Lindsay Cross launched a new television ad this past weekend highlighting her experience as an “environmental scientist and problem solver, not a politician.”
Cross is running against incumbent Jeff Brandes for the Senate District 24 seat covering parts of St. Petersburg, Pinellas Park and St. Pete Beach.
“As executive director of the Florida Wildlife Corridor, I fought for our water supply and our environment. Now I’m ready to fight for you to make sure we have great public schools, access to affordable health care a clean environment and a strong economy because what we don’t need is more red tide and empty promises,” the 30-second ad says.
It ends with Cross’s catchphrase: “It’s time to put a scientist in the Senate.”
The ad comes with a little more than two weeks before the Nov. 6 election, and as Floridians are already returning vote-by-mail ballots.
Despite a giant fundraising gap between Cross and Brandes, the campaigning in that race has been hot.
The Republican Senatorial Campaign Committee launched a website and accompanying television ad blasting Cross for her “radical progressive agenda” and tying her to U.S. House Minority Leader Nancy Pelosi and Florida Democratic gubernatorial candidate Andrew Gillum.
The website and ad, which have the same imagery, say the “radicals” support open borders, higher taxes and government-run health care.
Cross has not released specifics on how to implement or fund improved health care access, but it is one of her campaign priorities. She also has not weighed in on the idea of “sanctuary cities,” what the GOP calls municipalities that don’t directly enforce federal immigration laws.
The GOP senatorial committee ad also does not offer a citation for its higher taxes claim, but notes it would be $1 billion. Cross supports Gillum, who proposed a $1 billion education package to improve public education and increase new teacher pay to $50,000 a year by raising corporate income taxes.
Meanwhile, Cross is asking voters to support other Democratic state candidates with science backgrounds this election:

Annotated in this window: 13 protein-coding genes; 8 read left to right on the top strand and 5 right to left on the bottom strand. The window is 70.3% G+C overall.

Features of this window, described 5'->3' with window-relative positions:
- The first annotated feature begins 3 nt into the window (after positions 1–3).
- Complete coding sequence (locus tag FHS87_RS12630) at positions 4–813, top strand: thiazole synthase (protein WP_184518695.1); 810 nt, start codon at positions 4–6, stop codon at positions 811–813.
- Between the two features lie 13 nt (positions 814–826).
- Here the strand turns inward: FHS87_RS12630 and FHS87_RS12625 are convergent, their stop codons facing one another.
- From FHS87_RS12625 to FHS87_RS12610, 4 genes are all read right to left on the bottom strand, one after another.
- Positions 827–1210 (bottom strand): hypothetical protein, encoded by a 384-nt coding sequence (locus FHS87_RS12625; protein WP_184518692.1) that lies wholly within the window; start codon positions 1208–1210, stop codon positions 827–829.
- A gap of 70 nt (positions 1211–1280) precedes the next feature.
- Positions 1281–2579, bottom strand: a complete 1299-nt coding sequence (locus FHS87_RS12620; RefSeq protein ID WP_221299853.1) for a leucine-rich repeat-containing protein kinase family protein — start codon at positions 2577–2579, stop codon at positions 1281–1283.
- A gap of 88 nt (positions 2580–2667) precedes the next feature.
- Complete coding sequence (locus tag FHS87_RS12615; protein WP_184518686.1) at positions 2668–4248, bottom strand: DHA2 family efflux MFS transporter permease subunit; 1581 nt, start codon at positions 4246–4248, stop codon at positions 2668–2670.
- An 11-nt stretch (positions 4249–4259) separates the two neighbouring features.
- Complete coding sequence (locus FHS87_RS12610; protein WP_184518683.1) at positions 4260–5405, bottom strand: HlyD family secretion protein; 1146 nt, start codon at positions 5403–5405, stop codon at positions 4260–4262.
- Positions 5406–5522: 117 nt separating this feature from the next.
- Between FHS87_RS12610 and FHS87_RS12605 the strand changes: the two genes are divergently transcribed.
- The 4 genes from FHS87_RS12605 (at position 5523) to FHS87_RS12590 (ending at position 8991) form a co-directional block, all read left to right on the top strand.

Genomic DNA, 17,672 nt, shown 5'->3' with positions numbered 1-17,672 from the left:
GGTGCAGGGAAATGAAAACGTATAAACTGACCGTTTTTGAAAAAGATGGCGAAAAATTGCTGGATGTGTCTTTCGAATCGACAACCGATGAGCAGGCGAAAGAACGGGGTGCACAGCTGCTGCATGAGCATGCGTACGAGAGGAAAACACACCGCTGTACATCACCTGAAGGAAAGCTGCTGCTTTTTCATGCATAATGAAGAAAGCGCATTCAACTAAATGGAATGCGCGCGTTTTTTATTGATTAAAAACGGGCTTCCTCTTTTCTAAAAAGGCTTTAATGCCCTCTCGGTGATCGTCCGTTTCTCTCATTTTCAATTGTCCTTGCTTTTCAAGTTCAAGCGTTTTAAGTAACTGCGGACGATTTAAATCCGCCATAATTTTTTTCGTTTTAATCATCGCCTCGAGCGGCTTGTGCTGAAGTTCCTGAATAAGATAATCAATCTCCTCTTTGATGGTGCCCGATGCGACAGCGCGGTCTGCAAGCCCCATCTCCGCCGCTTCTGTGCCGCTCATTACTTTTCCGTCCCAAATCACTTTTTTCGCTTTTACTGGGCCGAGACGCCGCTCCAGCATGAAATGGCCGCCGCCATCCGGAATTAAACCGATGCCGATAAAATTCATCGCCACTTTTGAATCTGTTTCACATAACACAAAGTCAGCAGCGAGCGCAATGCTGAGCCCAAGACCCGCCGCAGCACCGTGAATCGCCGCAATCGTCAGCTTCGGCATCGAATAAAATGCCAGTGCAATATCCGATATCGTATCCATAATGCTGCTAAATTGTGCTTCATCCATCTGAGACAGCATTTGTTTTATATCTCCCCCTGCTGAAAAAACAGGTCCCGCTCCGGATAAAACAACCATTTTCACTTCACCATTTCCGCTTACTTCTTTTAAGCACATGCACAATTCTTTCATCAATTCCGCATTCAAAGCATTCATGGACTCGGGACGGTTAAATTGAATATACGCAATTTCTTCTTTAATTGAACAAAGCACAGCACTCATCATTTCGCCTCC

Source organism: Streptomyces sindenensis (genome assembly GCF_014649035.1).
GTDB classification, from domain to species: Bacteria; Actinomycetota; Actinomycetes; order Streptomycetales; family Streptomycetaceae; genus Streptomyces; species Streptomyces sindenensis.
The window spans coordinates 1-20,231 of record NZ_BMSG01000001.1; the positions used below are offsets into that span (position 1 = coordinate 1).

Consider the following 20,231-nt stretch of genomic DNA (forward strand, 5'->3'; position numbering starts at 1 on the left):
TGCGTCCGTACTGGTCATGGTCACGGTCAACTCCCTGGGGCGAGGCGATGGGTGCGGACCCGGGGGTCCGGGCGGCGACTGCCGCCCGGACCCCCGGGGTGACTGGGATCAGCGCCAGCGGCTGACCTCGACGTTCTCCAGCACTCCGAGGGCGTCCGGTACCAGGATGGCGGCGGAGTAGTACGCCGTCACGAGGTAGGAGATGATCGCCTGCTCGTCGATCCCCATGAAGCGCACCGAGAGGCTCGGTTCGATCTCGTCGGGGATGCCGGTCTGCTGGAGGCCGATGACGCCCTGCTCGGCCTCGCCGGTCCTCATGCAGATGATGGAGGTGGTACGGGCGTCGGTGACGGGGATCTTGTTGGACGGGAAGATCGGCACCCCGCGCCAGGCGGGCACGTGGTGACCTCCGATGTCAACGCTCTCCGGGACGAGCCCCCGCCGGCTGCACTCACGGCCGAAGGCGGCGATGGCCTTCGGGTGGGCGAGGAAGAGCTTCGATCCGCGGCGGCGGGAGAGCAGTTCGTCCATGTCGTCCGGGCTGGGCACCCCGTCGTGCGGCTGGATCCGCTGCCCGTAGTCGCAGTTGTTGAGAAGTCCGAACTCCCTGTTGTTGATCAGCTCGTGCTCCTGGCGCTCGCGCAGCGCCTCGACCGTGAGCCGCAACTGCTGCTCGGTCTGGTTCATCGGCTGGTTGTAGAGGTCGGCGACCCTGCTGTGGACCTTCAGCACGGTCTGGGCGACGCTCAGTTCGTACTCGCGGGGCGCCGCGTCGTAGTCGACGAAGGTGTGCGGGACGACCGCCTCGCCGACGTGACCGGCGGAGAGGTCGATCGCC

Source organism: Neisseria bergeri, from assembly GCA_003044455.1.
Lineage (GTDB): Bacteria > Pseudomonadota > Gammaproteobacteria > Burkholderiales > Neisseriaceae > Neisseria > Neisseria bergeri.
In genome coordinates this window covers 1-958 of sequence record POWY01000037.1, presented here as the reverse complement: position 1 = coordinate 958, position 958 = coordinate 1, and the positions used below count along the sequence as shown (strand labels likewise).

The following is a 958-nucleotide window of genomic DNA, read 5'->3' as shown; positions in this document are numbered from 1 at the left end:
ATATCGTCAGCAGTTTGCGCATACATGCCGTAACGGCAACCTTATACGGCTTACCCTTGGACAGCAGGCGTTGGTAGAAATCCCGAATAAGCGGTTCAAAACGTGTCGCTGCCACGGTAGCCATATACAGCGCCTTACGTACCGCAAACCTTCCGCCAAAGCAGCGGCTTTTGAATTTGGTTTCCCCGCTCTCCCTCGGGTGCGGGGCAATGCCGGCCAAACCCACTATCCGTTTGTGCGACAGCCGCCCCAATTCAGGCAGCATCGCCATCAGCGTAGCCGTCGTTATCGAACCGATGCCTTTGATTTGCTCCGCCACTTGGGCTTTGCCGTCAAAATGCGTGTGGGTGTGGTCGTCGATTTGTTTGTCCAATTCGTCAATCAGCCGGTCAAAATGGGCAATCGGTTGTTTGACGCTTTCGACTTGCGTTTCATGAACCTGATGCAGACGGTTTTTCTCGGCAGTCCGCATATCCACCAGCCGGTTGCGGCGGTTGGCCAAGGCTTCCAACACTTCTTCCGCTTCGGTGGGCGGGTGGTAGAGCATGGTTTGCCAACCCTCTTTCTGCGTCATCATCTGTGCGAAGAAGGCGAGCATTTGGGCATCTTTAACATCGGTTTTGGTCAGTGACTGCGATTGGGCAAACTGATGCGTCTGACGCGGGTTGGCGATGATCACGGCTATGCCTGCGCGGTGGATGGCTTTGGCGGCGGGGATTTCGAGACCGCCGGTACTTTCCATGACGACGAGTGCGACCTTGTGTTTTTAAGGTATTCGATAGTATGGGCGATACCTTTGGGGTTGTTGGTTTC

— Annisa Karim, a wildlife ecologist running in Senate District 28;
— Melissa ‘Mel’ Martin, a U.S. Naval Academy graduate who majored in ocean engineering running in Senate District 14;
— Jennifer Boddicker, a microbiologist campaigning for House District 80; and
— Parisima Taeb, a physician running for the House District 78 seat.
In a news release, Cross said the coalition “will craft legislation to reinstate rigorous monitoring and enforcement of evidence-based standards to fight red tide [and] blue-green algae blooms that threaten Florida’s coasts and waterways.”
“Let’s bring science back to state government,” Cross said. “For too long, Gov. Rick Scott and Republican lawmakers have ignored basic scientific principles, and now Florida is paying for it. It’s time to elect leaders who know what they’re doing.”
Democrats are campaigning heavily this election cycle on creating policies and funding priorities to mitigate red tide and blue-green algae blooms as red tide continues to plague Florida’s Gulf Coast, including Pinellas County beaches.
Republicans reject claims that the bloom is their fault, correctly noting red tide is a natural phenomenon that happens nearly every year and has been documented as far back as the 1840s.
Scientists agree red tide is naturally occurring, but also say it might be intensified by bad environmental policy and related runoff.
Scott’s office defends his environmental policies and points to millions of dollars directed at research and mitigation and relief funding to combat red tide.